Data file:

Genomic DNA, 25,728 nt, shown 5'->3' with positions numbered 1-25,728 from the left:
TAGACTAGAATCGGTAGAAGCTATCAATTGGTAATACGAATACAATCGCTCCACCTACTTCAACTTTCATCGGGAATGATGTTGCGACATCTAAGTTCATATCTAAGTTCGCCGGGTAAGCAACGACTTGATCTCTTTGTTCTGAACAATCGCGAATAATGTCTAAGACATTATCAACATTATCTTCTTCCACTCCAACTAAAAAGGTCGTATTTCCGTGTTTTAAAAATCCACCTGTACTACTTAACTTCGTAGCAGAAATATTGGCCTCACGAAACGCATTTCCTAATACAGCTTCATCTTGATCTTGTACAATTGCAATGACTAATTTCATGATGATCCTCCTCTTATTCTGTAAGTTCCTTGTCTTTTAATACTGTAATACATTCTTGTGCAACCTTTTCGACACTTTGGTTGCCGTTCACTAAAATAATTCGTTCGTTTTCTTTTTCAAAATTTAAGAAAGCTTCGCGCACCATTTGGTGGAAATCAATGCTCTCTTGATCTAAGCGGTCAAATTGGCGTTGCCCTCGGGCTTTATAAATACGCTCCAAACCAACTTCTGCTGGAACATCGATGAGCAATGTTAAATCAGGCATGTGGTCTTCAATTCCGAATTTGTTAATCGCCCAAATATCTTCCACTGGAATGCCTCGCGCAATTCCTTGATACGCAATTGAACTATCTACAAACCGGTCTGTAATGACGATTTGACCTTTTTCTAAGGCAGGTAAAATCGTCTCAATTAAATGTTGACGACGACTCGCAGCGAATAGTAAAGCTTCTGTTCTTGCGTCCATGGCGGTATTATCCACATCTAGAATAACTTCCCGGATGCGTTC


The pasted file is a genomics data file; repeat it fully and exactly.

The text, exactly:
Genomic DNA, 25,728 nt, shown 5'->3' with positions numbered 1-25,728 from the left:
TAGACTAGAATCGGTAGAAGCTATCAATTGGTAATACGAATACAATCGCTCCACCTACTTCAACTTTCATCGGGAATGATGTTGCGACATCTAAGTTCATATCTAAGTTCGCCGGGTAAGCAACGACTTGATCTCTTTGTTCTGAACAATCGCGAATAATGTCTAAGACATTATCAACATTATCTTCTTCCACTCCAACTAAAAAGGTCGTATTTCCGTGTTTTAAAAATCCACCTGTACTACTTAACTTCGTAGCAGAAATATTGGCCTCACGAAACGCATTTCCTAATACAGCTTCATCTTGATCTTGTACAATTGCAATGACTAATTTCATGATGATCCTCCTCTTATTCTGTAAGTTCCTTGTCTTTTAATACTGTAATACATTCTTGTGCAACCTTTTCGACACTTTGGTTGCCGTTCACTAAAATAATTCGTTCGTTTTCTTTTTCAAAATTTAAGAAAGCTTCGCGCACCATTTGGTGGAAATCAATGCTCTCTTGATCTAAGCGGTCAAATTGGCGTTGCCCTCGGGCTTTATAAATACGCTCCAAACCAACTTCTGCTGGAACATCGATGAGCAATGTTAAATCAGGCATGTGGTCTTCAATTCCGAATTTGTTAATCGCCCAAATATCTTCCACTGGAATGCCTCGCGCAATTCCTTGATACGCAATTGAACTATCTACAAACCGGTCTGTAATGACGATTTGACCTTTTTCTAAGGCAGGTAAAATCGTCTCAATTAAATGTTGACGACGACTCGCAGCGAATAGTAAAGCTTCTGTTCTTGCGTCCATGGCGGTATTATCCACATCTAGAATAACTTCCCGGATGCGTTC